President Eisgruber ’83 refers in passing (President’s Page, Nov. 8) to his predecessor John Witherspoon, James Madison 1771 (Witherspoon’s prize pupil), and Nassau Hall.
I’m not sure that all Princetonians recognize that Witherspoon was a Scottish Presbyterian minister persuaded to leave his parish in Paisley, Scotland, to take up the presidency of the College of New Jersey in 1768. After the early deaths of the previous five presidents, it was Witherspoon alone who over the following 26 years transformed the struggling college into a major institution of American higher education. Even fewer of us, I suspect, realize that Nassau Hall itself was largely built with Scottish money.
In 1753–54, the Presbyterian Synod of New York, desperate for funds to establish its new college, dispatched Gilbert Tennant and Samuel Davies (the College’s fourth president) to the U.K. in search of financial help. In Scotland they found success.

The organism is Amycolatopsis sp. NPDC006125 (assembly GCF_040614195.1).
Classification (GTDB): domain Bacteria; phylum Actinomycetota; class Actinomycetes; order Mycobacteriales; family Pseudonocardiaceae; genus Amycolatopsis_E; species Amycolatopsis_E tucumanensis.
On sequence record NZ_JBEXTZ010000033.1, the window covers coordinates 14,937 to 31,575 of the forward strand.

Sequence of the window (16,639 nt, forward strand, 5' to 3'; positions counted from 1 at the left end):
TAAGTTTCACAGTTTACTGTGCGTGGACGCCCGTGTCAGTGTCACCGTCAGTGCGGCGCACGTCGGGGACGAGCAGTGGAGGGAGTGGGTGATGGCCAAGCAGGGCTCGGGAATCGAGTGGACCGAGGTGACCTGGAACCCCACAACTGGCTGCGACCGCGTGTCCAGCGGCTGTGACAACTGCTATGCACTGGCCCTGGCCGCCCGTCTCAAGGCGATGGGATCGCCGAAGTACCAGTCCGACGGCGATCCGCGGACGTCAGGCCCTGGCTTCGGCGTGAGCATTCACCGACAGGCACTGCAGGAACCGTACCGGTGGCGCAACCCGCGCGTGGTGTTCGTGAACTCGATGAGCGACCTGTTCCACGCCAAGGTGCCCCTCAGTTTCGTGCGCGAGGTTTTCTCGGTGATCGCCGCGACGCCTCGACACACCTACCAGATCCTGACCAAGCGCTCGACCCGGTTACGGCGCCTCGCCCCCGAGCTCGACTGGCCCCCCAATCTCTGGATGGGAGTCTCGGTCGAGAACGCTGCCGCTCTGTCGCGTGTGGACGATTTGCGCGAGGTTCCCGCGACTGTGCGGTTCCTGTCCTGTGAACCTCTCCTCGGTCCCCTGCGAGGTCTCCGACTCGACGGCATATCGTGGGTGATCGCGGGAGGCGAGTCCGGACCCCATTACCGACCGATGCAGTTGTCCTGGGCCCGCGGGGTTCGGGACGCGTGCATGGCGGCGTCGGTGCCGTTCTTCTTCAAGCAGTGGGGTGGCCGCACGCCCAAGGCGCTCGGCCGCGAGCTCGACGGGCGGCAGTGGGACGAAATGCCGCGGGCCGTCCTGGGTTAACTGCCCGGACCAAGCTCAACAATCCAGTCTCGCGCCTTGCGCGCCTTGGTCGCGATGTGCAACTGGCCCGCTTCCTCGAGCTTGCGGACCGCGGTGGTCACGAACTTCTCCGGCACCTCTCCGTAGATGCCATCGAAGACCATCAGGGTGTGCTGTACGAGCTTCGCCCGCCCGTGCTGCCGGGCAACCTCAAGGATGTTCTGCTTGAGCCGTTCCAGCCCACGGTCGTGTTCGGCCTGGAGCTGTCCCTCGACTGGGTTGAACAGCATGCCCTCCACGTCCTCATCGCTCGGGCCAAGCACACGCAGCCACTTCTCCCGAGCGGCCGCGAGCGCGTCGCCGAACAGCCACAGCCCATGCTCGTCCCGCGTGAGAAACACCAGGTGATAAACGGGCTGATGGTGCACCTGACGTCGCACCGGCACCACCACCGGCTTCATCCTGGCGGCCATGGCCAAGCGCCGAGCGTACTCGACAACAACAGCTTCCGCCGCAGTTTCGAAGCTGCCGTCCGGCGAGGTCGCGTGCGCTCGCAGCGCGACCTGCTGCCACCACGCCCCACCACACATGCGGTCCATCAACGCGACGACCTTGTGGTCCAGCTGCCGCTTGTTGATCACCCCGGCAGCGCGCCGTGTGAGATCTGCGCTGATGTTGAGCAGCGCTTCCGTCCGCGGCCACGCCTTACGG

On May 31, 1754, the General Assembly of the Church of Scotland resolved that “a general collection” should be made “at all the church-doors in Scotland” on behalf of the College of New Jersey. As a result, the very substantial sum of £3200 was raised, and that money largely paid for the building of Nassau Hall.
Some years ago at a reunion dinner in London, I raised the issue of the possible commemoration of Princeton’s Scottish heritage with President Tilghman. Since then the statue of Witherspoon has appeared on campus, but nothing else has happened. It would be appropriate to celebrate Princeton’s Scottish origins by establishing an annual Witherspoon lecture or seminar — with an element of Scottish focus, however general, in its form.